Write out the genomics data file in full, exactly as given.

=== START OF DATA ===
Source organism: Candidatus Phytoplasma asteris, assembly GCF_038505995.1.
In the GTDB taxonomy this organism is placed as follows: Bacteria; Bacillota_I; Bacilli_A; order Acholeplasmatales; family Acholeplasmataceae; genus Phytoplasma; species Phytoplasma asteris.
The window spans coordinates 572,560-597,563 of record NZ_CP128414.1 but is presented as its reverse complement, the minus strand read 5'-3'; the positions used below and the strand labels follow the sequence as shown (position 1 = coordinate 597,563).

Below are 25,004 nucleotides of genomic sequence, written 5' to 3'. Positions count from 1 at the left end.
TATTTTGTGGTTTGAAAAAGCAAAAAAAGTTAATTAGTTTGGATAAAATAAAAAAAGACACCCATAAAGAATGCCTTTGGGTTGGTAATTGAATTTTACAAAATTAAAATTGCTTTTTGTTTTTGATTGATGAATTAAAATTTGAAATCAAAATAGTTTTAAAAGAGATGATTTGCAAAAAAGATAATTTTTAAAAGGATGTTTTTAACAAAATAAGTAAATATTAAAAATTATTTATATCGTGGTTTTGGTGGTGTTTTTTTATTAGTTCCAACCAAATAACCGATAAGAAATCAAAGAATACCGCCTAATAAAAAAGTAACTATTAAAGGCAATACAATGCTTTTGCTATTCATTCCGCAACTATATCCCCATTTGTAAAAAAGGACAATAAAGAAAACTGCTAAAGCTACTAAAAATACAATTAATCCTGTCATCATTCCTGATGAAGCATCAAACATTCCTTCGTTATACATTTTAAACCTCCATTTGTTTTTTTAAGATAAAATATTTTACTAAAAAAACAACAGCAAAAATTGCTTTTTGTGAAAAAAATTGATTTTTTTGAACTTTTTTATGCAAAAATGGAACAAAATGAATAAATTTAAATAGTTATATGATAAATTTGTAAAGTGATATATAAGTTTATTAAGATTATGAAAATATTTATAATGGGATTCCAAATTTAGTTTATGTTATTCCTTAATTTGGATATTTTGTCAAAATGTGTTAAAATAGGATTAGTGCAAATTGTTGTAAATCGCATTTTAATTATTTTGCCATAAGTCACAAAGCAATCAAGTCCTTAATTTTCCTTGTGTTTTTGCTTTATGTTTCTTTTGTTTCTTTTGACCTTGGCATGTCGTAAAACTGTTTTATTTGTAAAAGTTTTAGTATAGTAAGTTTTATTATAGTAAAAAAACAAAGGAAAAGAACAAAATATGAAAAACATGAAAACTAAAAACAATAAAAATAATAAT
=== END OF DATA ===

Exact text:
Source organism: Candidatus Phytoplasma asteris, assembly GCF_038505995.1.
In the GTDB taxonomy this organism is placed as follows: Bacteria; Bacillota_I; Bacilli_A; order Acholeplasmatales; family Acholeplasmataceae; genus Phytoplasma; species Phytoplasma asteris.
The window spans coordinates 572,560-597,563 of record NZ_CP128414.1 but is presented as its reverse complement, the minus strand read 5'-3'; the positions used below and the strand labels follow the sequence as shown (position 1 = coordinate 597,563).

Below are 25,004 nucleotides of genomic sequence, written 5' to 3'. Positions count from 1 at the left end.
TATTTTGTGGTTTGAAAAAGCAAAAAAAGTTAATTAGTTTGGATAAAATAAAAAAAGACACCCATAAAGAATGCCTTTGGGTTGGTAATTGAATTTTACAAAATTAAAATTGCTTTTTGTTTTTGATTGATGAATTAAAATTTGAAATCAAAATAGTTTTAAAAGAGATGATTTGCAAAAAAGATAATTTTTAAAAGGATGTTTTTAACAAAATAAGTAAATATTAAAAATTATTTATATCGTGGTTTTGGTGGTGTTTTTTTATTAGTTCCAACCAAATAACCGATAAGAAATCAAAGAATACCGCCTAATAAAAAAGTAACTATTAAAGGCAATACAATGCTTTTGCTATTCATTCCGCAACTATATCCCCATTTGTAAAAAAGGACAATAAAGAAAACTGCTAAAGCTACTAAAAATACAATTAATCCTGTCATCATTCCTGATGAAGCATCAAACATTCCTTCGTTATACATTTTAAACCTCCATTTGTTTTTTTAAGATAAAATATTTTACTAAAAAAACAACAGCAAAAATTGCTTTTTGTGAAAAAAATTGATTTTTTTGAACTTTTTTATGCAAAAATGGAACAAAATGAATAAATTTAAATAGTTATATGATAAATTTGTAAAGTGATATATAAGTTTATTAAGATTATGAAAATATTTATAATGGGATTCCAAATTTAGTTTATGTTATTCCTTAATTTGGATATTTTGTCAAAATGTGTTAAAATAGGATTAGTGCAAATTGTTGTAAATCGCATTTTAATTATTTTGCCATAAGTCACAAAGCAATCAAGTCCTTAATTTTCCTTGTGTTTTTGCTTTATGTTTCTTTTGTTTCTTTTGACCTTGGCATGTCGTAAAACTGTTTTATTTGTAAAAGTTTTAGTATAGTAAGTTTTATTATAGTAAAAAAACAAAGGAAAAGAACAAAATATGAAAAACATGAAAACTAAAAACAATAAAAATAATAAT